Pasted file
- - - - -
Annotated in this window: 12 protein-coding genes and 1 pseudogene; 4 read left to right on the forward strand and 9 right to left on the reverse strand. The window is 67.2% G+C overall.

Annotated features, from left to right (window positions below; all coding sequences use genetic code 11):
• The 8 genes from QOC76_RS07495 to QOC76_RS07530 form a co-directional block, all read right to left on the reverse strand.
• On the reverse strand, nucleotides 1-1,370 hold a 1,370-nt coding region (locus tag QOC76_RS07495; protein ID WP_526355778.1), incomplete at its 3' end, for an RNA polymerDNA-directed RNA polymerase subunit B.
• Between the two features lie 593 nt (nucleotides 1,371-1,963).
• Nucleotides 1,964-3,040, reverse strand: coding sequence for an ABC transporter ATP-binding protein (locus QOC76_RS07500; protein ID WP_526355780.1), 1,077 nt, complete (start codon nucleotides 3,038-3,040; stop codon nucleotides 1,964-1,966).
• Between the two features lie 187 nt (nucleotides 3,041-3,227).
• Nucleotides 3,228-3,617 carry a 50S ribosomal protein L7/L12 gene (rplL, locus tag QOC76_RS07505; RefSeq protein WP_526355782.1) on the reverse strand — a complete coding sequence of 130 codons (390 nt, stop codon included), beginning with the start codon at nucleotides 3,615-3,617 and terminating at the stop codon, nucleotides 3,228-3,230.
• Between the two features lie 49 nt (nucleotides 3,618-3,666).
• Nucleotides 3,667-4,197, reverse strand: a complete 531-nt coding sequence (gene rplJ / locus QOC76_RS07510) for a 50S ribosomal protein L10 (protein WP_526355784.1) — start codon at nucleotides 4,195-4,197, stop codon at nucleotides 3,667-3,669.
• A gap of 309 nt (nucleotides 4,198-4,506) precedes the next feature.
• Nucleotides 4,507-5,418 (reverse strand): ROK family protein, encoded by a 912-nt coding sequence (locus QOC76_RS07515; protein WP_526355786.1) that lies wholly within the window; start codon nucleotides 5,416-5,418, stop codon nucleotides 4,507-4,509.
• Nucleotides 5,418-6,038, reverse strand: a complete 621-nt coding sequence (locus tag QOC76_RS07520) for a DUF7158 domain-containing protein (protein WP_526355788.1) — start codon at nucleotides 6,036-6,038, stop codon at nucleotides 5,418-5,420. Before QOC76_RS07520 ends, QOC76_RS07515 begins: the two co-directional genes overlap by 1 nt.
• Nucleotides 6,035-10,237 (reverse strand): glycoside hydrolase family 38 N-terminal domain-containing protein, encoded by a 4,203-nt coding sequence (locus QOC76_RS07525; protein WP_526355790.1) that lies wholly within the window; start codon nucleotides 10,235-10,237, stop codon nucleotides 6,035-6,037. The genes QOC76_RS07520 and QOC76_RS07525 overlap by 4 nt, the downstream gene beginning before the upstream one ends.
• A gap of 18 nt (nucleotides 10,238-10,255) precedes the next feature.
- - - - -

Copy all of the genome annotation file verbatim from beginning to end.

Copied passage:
Annotated in this window: 12 protein-coding genes and 1 pseudogene; 4 read left to right on the forward strand and 9 right to left on the reverse strand. The window is 67.2% G+C overall.

Annotated features, from left to right (window positions below; all coding sequences use genetic code 11):
• The 8 genes from QOC76_RS07495 to QOC76_RS07530 form a co-directional block, all read right to left on the reverse strand.
• On the reverse strand, nucleotides 1-1,370 hold a 1,370-nt coding region (locus tag QOC76_RS07495; protein ID WP_526355778.1), incomplete at its 3' end, for an RNA polymerDNA-directed RNA polymerase subunit B.
• Between the two features lie 593 nt (nucleotides 1,371-1,963).
• Nucleotides 1,964-3,040, reverse strand: coding sequence for an ABC transporter ATP-binding protein (locus QOC76_RS07500; protein ID WP_526355780.1), 1,077 nt, complete (start codon nucleotides 3,038-3,040; stop codon nucleotides 1,964-1,966).
• Between the two features lie 187 nt (nucleotides 3,041-3,227).
• Nucleotides 3,228-3,617 carry a 50S ribosomal protein L7/L12 gene (rplL, locus tag QOC76_RS07505; RefSeq protein WP_526355782.1) on the reverse strand — a complete coding sequence of 130 codons (390 nt, stop codon included), beginning with the start codon at nucleotides 3,615-3,617 and terminating at the stop codon, nucleotides 3,228-3,230.
• Between the two features lie 49 nt (nucleotides 3,618-3,666).
• Nucleotides 3,667-4,197, reverse strand: a complete 531-nt coding sequence (gene rplJ / locus QOC76_RS07510) for a 50S ribosomal protein L10 (protein WP_526355784.1) — start codon at nucleotides 4,195-4,197, stop codon at nucleotides 3,667-3,669.
• A gap of 309 nt (nucleotides 4,198-4,506) precedes the next feature.
• Nucleotides 4,507-5,418 (reverse strand): ROK family protein, encoded by a 912-nt coding sequence (locus QOC76_RS07515; protein WP_526355786.1) that lies wholly within the window; start codon nucleotides 5,416-5,418, stop codon nucleotides 4,507-4,509.
• Nucleotides 5,418-6,038, reverse strand: a complete 621-nt coding sequence (locus tag QOC76_RS07520) for a DUF7158 domain-containing protein (protein WP_526355788.1) — start codon at nucleotides 6,036-6,038, stop codon at nucleotides 5,418-5,420. Before QOC76_RS07520 ends, QOC76_RS07515 begins: the two co-directional genes overlap by 1 nt.
• Nucleotides 6,035-10,237 (reverse strand): glycoside hydrolase family 38 N-terminal domain-containing protein, encoded by a 4,203-nt coding sequence (locus QOC76_RS07525; protein WP_526355790.1) that lies wholly within the window; start codon nucleotides 10,235-10,237, stop codon nucleotides 6,035-6,037. The genes QOC76_RS07520 and QOC76_RS07525 overlap by 4 nt, the downstream gene beginning before the upstream one ends.
• A gap of 18 nt (nucleotides 10,238-10,255) precedes the next feature.